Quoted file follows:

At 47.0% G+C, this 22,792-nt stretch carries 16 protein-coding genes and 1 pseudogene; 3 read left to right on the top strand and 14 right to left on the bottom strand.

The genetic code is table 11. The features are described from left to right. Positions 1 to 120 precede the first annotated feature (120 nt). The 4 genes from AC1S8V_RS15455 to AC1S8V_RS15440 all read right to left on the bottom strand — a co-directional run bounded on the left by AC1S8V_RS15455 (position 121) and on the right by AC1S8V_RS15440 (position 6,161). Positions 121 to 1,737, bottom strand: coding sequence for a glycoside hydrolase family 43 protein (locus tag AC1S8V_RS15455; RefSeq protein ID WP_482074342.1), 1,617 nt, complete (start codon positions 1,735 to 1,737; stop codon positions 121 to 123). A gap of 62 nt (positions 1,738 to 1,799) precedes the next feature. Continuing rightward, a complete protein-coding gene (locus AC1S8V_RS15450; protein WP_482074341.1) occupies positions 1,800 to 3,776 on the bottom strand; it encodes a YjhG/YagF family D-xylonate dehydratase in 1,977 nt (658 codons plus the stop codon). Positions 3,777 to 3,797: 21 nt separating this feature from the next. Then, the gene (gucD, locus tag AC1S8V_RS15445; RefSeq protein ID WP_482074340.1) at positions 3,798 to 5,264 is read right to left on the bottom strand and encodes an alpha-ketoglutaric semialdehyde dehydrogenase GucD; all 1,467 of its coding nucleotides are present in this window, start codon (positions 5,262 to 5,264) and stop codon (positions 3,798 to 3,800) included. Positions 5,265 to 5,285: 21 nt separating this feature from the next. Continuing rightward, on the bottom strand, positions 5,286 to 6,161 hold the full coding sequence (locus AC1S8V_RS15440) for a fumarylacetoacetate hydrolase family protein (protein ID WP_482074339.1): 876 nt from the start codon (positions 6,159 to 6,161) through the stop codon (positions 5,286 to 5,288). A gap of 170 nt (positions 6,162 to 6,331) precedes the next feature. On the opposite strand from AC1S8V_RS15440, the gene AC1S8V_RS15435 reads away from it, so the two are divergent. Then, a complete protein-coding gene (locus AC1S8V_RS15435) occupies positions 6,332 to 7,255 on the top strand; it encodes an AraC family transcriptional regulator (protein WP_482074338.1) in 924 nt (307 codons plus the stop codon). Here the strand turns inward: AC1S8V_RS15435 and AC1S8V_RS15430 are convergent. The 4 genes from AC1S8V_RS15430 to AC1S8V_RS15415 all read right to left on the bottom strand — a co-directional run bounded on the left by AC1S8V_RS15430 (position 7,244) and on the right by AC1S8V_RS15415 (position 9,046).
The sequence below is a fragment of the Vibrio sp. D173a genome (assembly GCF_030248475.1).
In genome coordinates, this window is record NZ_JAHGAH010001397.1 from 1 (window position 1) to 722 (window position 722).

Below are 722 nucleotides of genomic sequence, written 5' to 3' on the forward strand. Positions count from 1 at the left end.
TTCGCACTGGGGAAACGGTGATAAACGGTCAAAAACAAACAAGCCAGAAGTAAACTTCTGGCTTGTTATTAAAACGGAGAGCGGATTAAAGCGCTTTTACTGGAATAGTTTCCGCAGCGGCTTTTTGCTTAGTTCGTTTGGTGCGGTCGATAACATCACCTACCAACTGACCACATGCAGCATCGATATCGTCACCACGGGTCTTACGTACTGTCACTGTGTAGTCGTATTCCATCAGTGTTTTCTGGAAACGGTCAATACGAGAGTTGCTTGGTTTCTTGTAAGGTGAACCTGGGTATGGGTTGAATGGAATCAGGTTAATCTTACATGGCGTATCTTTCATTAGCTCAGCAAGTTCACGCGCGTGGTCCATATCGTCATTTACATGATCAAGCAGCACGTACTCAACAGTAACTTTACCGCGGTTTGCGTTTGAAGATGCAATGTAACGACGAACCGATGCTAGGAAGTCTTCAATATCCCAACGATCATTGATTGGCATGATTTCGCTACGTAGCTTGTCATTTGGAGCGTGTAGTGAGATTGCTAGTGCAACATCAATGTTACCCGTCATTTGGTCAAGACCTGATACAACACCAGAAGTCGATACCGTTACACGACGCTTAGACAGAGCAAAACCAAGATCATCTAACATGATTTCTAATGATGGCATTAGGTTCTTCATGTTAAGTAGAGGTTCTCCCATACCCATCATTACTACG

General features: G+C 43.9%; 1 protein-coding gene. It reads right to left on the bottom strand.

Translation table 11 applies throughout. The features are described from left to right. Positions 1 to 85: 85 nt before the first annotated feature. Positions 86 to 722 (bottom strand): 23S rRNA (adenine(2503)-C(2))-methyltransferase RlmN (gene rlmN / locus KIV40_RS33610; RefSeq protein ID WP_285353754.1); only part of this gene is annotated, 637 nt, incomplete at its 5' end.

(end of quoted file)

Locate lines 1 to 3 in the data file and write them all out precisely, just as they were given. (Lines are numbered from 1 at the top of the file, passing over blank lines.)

At 47.0% G+C, this 22,792-nt stretch carries 16 protein-coding genes and 1 pseudogene; 3 read left to right on the top strand and 14 right to left on the bottom strand.

The genetic code is table 11. The features are described from left to right. Positions 1 to 120 precede the first annotated feature (120 nt). The 4 genes from AC1S8V_RS15455 to AC1S8V_RS15440 all read right to left on the bottom strand — a co-directional run bounded on the left by AC1S8V_RS15455 (position 121) and on the right by AC1S8V_RS15440 (position 6,161). Positions 121 to 1,737, bottom strand: coding sequence for a glycoside hydrolase family 43 protein (locus tag AC1S8V_RS15455; RefSeq protein ID WP_482074342.1), 1,617 nt, complete (start codon positions 1,735 to 1,737; stop codon positions 121 to 123). A gap of 62 nt (positions 1,738 to 1,799) precedes the next feature. Continuing rightward, a complete protein-coding gene (locus AC1S8V_RS15450; protein WP_482074341.1) occupies positions 1,800 to 3,776 on the bottom strand; it encodes a YjhG/YagF family D-xylonate dehydratase in 1,977 nt (658 codons plus the stop codon). Positions 3,777 to 3,797: 21 nt separating this feature from the next. Then, the gene (gucD, locus tag AC1S8V_RS15445; RefSeq protein ID WP_482074340.1) at positions 3,798 to 5,264 is read right to left on the bottom strand and encodes an alpha-ketoglutaric semialdehyde dehydrogenase GucD; all 1,467 of its coding nucleotides are present in this window, start codon (positions 5,262 to 5,264) and stop codon (positions 3,798 to 3,800) included. Positions 5,265 to 5,285: 21 nt separating this feature from the next. Continuing rightward, on the bottom strand, positions 5,286 to 6,161 hold the full coding sequence (locus AC1S8V_RS15440) for a fumarylacetoacetate hydrolase family protein (protein ID WP_482074339.1): 876 nt from the start codon (positions 6,159 to 6,161) through the stop codon (positions 5,286 to 5,288). A gap of 170 nt (positions 6,162 to 6,331) precedes the next feature. On the opposite strand from AC1S8V_RS15440, the gene AC1S8V_RS15435 reads away from it, so the two are divergent. Then, a complete protein-coding gene (locus AC1S8V_RS15435) occupies positions 6,332 to 7,255 on the top strand; it encodes an AraC family transcriptional regulator (protein WP_482074338.1) in 924 nt (307 codons plus the stop codon). Here the strand turns inward: AC1S8V_RS15435 and AC1S8V_RS15430 are convergent. The 4 genes from AC1S8V_RS15430 to AC1S8V_RS15415 all read right to left on the bottom strand — a co-directional run bounded on the left by AC1S8V_RS15430 (position 7,244) and on the right by AC1S8V_RS15415 (position 9,046).
The sequence below is a fragment of the Vibrio sp. D173a genome (assembly GCF_030248475.1).